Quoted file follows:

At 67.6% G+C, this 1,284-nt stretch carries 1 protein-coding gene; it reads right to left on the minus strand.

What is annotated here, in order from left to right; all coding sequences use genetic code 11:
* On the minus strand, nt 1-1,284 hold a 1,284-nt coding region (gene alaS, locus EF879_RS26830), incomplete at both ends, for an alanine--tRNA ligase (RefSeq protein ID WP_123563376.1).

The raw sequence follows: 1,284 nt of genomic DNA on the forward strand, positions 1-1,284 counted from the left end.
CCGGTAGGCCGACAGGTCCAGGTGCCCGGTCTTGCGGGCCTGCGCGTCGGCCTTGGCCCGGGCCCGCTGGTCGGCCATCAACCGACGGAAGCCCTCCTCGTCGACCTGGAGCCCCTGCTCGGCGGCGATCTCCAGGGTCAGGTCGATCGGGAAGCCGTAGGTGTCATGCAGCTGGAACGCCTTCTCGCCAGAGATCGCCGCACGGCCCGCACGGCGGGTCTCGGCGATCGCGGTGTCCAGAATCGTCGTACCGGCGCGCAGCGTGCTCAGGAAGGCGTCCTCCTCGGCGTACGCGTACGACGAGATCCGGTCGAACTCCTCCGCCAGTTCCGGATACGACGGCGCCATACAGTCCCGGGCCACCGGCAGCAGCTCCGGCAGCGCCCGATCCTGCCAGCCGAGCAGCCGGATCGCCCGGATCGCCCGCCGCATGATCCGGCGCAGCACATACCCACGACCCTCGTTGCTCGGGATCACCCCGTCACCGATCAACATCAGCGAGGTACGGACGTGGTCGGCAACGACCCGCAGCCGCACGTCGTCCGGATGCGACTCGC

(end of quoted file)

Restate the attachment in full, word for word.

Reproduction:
At 67.6% G+C, this 1,284-nt stretch carries 1 protein-coding gene; it reads right to left on the minus strand.

What is annotated here, in order from left to right; all coding sequences use genetic code 11:
* On the minus strand, nt 1-1,284 hold a 1,284-nt coding region (gene alaS, locus EF879_RS26830), incomplete at both ends, for an alanine--tRNA ligase (RefSeq protein ID WP_123563376.1).

The raw sequence follows: 1,284 nt of genomic DNA on the forward strand, positions 1-1,284 counted from the left end.
CCGGTAGGCCGACAGGTCCAGGTGCCCGGTCTTGCGGGCCTGCGCGTCGGCCTTGGCCCGGGCCCGCTGGTCGGCCATCAACCGACGGAAGCCCTCCTCGTCGACCTGGAGCCCCTGCTCGGCGGCGATCTCCAGGGTCAGGTCGATCGGGAAGCCGTAGGTGTCATGCAGCTGGAACGCCTTCTCGCCAGAGATCGCCGCACGGCCCGCACGGCGGGTCTCGGCGATCGCGGTGTCCAGAATCGTCGTACCGGCGCGCAGCGTGCTCAGGAAGGCGTCCTCCTCGGCGTACGCGTACGACGAGATCCGGTCGAACTCCTCCGCCAGTTCCGGATACGACGGCGCCATACAGTCCCGGGCCACCGGCAGCAGCTCCGGCAGCGCCCGATCCTGCCAGCCGAGCAGCCGGATCGCCCGGATCGCCCGCCGCATGATCCGGCGCAGCACATACCCACGACCCTCGTTGCTCGGGATCACCCCGTCACCGATCAACATCAGCGAGGTACGGACGTGGTCGGCAACGACCCGCAGCCGCACGTCGTCCGGATGCGACTCGC